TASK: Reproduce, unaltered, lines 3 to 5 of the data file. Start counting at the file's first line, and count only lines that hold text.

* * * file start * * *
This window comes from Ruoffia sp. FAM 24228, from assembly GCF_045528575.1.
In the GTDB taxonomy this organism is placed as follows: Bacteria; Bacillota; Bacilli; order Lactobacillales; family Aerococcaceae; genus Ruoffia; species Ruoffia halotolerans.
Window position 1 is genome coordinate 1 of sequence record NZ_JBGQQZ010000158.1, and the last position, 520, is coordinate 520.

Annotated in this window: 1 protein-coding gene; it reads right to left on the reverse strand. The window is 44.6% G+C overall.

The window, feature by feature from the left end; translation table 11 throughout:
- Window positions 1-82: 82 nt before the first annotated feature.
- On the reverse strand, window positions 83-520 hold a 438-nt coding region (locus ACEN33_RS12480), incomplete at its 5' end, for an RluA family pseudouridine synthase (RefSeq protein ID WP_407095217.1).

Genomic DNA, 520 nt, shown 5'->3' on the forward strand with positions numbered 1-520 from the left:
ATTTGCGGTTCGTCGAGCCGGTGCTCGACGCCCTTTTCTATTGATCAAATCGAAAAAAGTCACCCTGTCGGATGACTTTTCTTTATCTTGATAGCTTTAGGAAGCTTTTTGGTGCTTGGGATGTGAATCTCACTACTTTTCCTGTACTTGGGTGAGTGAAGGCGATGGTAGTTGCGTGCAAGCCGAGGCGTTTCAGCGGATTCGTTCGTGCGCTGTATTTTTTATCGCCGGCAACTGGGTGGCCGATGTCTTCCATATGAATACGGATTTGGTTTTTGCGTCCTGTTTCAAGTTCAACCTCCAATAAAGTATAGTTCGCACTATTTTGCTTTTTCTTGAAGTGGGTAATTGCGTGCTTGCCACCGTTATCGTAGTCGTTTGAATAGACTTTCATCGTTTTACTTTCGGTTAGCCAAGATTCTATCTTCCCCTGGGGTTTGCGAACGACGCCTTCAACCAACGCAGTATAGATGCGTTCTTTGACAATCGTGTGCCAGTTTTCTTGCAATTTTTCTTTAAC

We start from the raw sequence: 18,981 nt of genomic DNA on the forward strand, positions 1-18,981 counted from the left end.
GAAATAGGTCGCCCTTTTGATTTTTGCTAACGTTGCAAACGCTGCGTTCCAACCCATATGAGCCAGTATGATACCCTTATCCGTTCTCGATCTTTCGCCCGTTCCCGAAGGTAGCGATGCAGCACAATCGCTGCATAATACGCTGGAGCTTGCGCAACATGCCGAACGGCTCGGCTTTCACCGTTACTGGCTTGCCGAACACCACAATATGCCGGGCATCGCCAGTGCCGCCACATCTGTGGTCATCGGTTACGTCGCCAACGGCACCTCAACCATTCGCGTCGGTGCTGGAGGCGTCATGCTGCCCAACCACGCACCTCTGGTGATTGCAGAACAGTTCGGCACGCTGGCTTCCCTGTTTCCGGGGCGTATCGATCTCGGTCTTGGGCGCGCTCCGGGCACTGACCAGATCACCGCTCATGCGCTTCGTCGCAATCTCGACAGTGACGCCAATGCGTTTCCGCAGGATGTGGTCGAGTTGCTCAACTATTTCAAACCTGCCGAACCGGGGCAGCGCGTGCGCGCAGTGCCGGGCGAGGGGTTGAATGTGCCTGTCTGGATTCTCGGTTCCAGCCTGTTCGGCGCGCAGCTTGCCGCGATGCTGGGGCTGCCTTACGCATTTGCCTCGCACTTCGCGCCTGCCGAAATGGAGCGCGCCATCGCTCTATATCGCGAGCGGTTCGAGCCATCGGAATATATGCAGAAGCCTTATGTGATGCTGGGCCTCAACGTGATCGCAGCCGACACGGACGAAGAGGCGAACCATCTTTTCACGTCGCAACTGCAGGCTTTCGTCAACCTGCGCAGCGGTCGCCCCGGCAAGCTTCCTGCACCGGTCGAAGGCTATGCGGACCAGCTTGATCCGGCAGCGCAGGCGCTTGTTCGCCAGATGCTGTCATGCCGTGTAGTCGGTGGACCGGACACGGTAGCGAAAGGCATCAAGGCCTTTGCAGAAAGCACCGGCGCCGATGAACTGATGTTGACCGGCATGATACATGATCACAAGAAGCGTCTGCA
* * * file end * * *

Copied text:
Window position 1 is genome coordinate 1 of sequence record NZ_JBGQQZ010000158.1, and the last position, 520, is coordinate 520.

Annotated in this window: 1 protein-coding gene; it reads right to left on the reverse strand. The window is 44.6% G+C overall.

The window, feature by feature from the left end; translation table 11 throughout: